One of the evils of politics today is the search for visibility, the preoccupation with doing mediatic things, gestures and phrases that pass in the media. This is what Manuela Ferreira Leite said in a programme on the collapse of the Entre-os-Rios bridge. Inaugurating a bridge, a motorway, a football stadium is good for the image, gives the right to applause, brings votes. Checking the state of the submerged foundations of a bridge, repairing them, goes unnoticed: there is no inauguration, the people do not come, the spotlight is absent.

This hunger for attention is felt by politicians and other sectors of society. “If you don’t show up, you forget”: so you don’t go up, you don’t make a career. The worst thing is that, despite the exaggeration, Edson de Athayde has a point: “The human brain starts working the moment a person is born and doesn’t stop until he or she steps onto a podium to hold a rally”. Or until he sees a radio microphone, a television camera, or simply a journalist’s pen.

In the Church we need more men and women using the “modern pulpits” that are the media. Didn’t Jesus send us to preach on the rooftops? My admiration for these multipliers of joy and hope. I applaud those who stand up for the honour of God or human rights.

But one is left with the impression that some people run towards the spotlight like butterflies towards the light, burning the wings of common sense with demagogic tirades, inconsistent assertions, answers to all questions and solutions to all problems. I fear that, in this way, the Church will gain notoriety but not beauty, will be in the mouths of the world but lose credibility. Jesus himself censured those who rang bells so that people would notice them.

He certainly recommended that our light should shine, that we should be like a city built on high, that we should do works that could be seen. But he also wanted us to be humble like salt, which is diluted in food, acting imperceptibly. He commanded us to knead life with evangelical leaven, but without spectacular gestures, without throwing ourselves from the pinnacle of the temple or the tower of the clergy.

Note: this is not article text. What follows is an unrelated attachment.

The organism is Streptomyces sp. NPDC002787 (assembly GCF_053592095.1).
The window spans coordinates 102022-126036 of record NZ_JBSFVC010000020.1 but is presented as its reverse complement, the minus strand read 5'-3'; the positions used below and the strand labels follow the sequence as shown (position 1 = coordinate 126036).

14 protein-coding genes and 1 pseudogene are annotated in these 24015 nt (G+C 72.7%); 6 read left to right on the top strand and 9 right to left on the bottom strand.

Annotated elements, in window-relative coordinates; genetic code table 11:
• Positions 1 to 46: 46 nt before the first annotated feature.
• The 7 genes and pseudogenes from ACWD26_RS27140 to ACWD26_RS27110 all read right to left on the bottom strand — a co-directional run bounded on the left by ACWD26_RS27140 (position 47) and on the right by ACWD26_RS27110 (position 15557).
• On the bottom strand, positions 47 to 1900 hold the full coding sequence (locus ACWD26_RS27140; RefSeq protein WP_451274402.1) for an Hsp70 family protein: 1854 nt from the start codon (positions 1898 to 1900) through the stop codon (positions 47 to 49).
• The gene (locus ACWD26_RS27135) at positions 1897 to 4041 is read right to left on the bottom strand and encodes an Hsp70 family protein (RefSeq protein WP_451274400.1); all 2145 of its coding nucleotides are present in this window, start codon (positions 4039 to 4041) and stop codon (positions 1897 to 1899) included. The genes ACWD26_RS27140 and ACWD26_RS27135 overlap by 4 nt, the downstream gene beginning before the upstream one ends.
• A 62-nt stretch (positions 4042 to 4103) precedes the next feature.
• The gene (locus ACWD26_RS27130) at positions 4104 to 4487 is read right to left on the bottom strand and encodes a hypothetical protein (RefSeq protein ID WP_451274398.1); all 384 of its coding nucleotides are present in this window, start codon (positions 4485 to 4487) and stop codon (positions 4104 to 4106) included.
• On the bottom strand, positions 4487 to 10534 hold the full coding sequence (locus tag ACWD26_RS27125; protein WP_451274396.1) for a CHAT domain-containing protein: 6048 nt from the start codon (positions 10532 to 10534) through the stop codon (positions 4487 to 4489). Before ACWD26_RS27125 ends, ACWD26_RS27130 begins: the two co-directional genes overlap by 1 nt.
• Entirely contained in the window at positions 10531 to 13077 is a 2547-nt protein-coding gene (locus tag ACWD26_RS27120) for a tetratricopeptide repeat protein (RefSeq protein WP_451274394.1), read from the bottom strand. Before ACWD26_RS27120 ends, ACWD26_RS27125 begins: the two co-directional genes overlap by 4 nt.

It is normal for us to worry about the social marginalisation of the religious dimension, as if it were a secondary element of the private sphere. It is understandable that we are concerned about the obscuring of the religious sense in the heart of the people and in their culture. For our faith undoubtedly has a communal and social function. A need for visibility. Not to be the centre of attention or to dazzle. But simply to illuminate. To be illuminated beacons that give signals to men and women navigating in the night.

Visibility is the result, the fruit – spontaneous, natural, necessary – of authenticity. A hawthorn tree will only bear thorns. A good plant necessarily produces good fruit. A true rose is necessarily fragrant. A plastic flower does not do that. A Brazilian oak cannot stop warming up. A pile of fire-coloured paper doesn’t warm anything, it only deceives.

What weakens the Church the most – the Pope explained – is not the numerical decrease, the loss of social relevance of once glorious institutions, the lack of visibility. What weakens the Church most is the loss of adherence to the Lord and to one’s own mission: the deficit of authenticity. The Church will not flourish by having many members, by carrying out many undertakings, by showing excellent organisation. It will grow to the extent that it keeps the Gospel burning and increases the number of those who, silently, in the shadow of the daily Cross, build a world of love and justice, truth, peace and life.

How can we make the gratuitousness and detachment of our works more visible? Are our educational and pastoral practices really compassionate like those of Jesus? Are we really on the side of justice and truth, freedom and beauty, or do we simply say that we are? In the face of today’s challenges, do we limit ourselves to elaborate ecclesiastical discourses or do we try to make our lives parables that question and shed light?

“What is essential is invisible to the eye” – wrote Saint’Éxupéry. If we do not take care of the foundations, the invisible pillars, our magnificent bridges are in danger of collapsing.


Abílio Pina Ribeiro, cmf

(PHOTO: Khashayar Kouchpeydeh)


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